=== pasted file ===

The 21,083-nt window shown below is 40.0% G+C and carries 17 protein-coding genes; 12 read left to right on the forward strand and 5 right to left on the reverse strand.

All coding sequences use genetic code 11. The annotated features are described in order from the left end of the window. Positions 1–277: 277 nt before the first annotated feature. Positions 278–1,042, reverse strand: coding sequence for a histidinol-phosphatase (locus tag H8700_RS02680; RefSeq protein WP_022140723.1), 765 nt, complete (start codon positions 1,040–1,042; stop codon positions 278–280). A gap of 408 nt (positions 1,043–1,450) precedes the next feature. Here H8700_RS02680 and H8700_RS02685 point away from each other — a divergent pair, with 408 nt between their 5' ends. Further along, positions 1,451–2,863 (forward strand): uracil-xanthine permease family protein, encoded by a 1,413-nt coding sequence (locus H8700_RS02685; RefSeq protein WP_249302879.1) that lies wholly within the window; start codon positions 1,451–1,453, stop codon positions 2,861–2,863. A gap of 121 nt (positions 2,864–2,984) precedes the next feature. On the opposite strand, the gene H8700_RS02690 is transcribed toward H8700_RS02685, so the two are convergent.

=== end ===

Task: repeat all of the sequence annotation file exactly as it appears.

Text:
The 21,083-nt window shown below is 40.0% G+C and carries 17 protein-coding genes; 12 read left to right on the forward strand and 5 right to left on the reverse strand.

All coding sequences use genetic code 11. The annotated features are described in order from the left end of the window. Positions 1–277: 277 nt before the first annotated feature. Positions 278–1,042, reverse strand: coding sequence for a histidinol-phosphatase (locus tag H8700_RS02680; RefSeq protein WP_022140723.1), 765 nt, complete (start codon positions 1,040–1,042; stop codon positions 278–280). A gap of 408 nt (positions 1,043–1,450) precedes the next feature. Here H8700_RS02680 and H8700_RS02685 point away from each other — a divergent pair, with 408 nt between their 5' ends. Further along, positions 1,451–2,863 (forward strand): uracil-xanthine permease family protein, encoded by a 1,413-nt coding sequence (locus H8700_RS02685; RefSeq protein WP_249302879.1) that lies wholly within the window; start codon positions 1,451–1,453, stop codon positions 2,861–2,863. A gap of 121 nt (positions 2,864–2,984) precedes the next feature. On the opposite strand, the gene H8700_RS02690 is transcribed toward H8700_RS02685, so the two are convergent.